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Compost processing

Farmers in St. Vincent and the Grenadines now have the alternative to grow fully organic crops with the opening of a compost processing facility at the Orange Hill Biotechnology Centre. 

The compost facility is a joint collaboration between the Governments of Taiwan and St. Vincent and the Grenadines and is part of a larger project entitled “Strengthening Farmer’s Organisation and Improving Fruit and Vegetable Production Technology in St. Vincent and the Grenadines”. 

The project includes the establishment of eight farmers’ cooperatives, which produce various agricultural commodities; training of farmers and extension officers to strengthen their capacity to aid in the improved management of cooperative organisations; soil sample collection; analysis and fertiliser recommendations; the procurement of equipment; and the outfitting of the probiotics laboratory. 

Construction cost of the compost facility was EC$1.5 million. 

It is equipped with three bio-digesters, a steam sterilising machine, and other inputs for vegetable seedling production.  The project was executed over a four-year period at a cost of EC$7,273,832.

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Addressing the handing over ceremony, Marcus Richards, senior agricultural officer with responsibility for extension and advisory services, described the compost facility as another fruit of the excellent collaboration between Taiwan and SVG.

Chief Agricultural Officer, Ashley Cain, said SVG’s agricultural sector is better and stronger because of Taiwan’s assistance.

Cain expressed gratitude to the Government of Taiwan for its assistance and advised all stakeholders to make use of the support from “our friends”. 

According to Cain, agriculture in SVG has great potential and he commended Minister  of Agriculture, Saboto Caesar’s leadership, adding that with his “leadership we can go far”. 

The chief agricultural officer shared a concern that he has where older persons are leaving the agricultural industry at a higher rate than it is being replenished by younger persons. 

Cain noted that this can present a challenge in the near future and stressed the need to engage youths.  

Taiwan Ambassador to SVG, Calvin Ho, said he is pleased that his government was able to collaborate with SVG on yet another project. 

Ho stated that the two governments have worked closely together on agriculture over the years.

The ambassador disclosed that with the new equipment, 552 soil sample tests have been conducted and 6 metric tonnes of bio-fuel produced. 

The project also covered training for eight agriculture officers in Taiwan under the International Cooperation and Development Fund (IDCF).  Ambassador

Ho said more projects will be carried out in the future and they will continue to work with the Ministry of Agriculture to make SVG one of the best agricultural nations in the region.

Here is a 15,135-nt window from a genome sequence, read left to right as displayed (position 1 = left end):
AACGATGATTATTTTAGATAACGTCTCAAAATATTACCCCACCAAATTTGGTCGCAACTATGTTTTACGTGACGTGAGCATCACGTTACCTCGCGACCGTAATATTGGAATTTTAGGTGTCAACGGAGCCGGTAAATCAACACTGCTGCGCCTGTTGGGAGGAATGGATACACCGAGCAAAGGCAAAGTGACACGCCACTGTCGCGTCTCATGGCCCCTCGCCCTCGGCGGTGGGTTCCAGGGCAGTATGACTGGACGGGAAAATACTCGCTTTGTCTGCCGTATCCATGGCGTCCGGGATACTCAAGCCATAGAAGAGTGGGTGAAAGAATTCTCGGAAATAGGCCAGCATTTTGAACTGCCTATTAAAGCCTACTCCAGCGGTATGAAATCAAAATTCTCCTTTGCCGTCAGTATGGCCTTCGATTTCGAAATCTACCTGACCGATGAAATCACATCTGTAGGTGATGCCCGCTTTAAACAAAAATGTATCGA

Meanwhile, Caesar thanked Taiwan for its contribution to SVG. 

The agriculture minister Caesar said that when the agricultural history is written in SVG, Taiwan will be featured prominently.

Caesar used the opportunity to highlight health risks associated with chemicals used in the agricultural sector. 

He said the ultimate goal is not only to ensure that Vincentians have a constant food supply but that the food consumed is safe. 

In light of this, Caesar disclosed that his ministry will be taking serious steps to curtail the importation of foods with high pesticide contents.  

He announced that heightened surveillance of imported commodities will be introduced in the first quarter of 2019. 

2 replies on “Compost facility opens in Orange Hill”

  1. Anything that would enhance our agricultural productivity and competitiveness is welcome since farming remains the only area where there is lots of potential for economic growth on the mainland.

    Still, much of the organic farming movement is pure hype and scam: (1) nearly all noxious chemicals are either filtered out by the plants themselves during the growing process or would lead to the plants’ death long before it reached the stage of human consumption; (2) organic foods are much more expensive; and (3) genetically modified organisms (GMOs) are unfairly denigrated by organic farming boasters (;

  2. Organic foods are big sellers in Canada, and organic foods aren’t nutritionally any better per se. But if you are pregnant or nursing a child, why take the risk of residual chemicals that might harm your child? I like growing things so I had a thousand sq ft of organic vegetables in a community garden. It was fun, but it became difficult giving away my produce. I took my surplus to the local food bank, which gives food free to poor people. We weren’t allowed to sell our produce for profit. Reality is very different here. My garden plot was level land that I could water as needed, but at the end of the day Vincentian farmers all have some surplus they can’t sell that the government should buy and give to the really poor.

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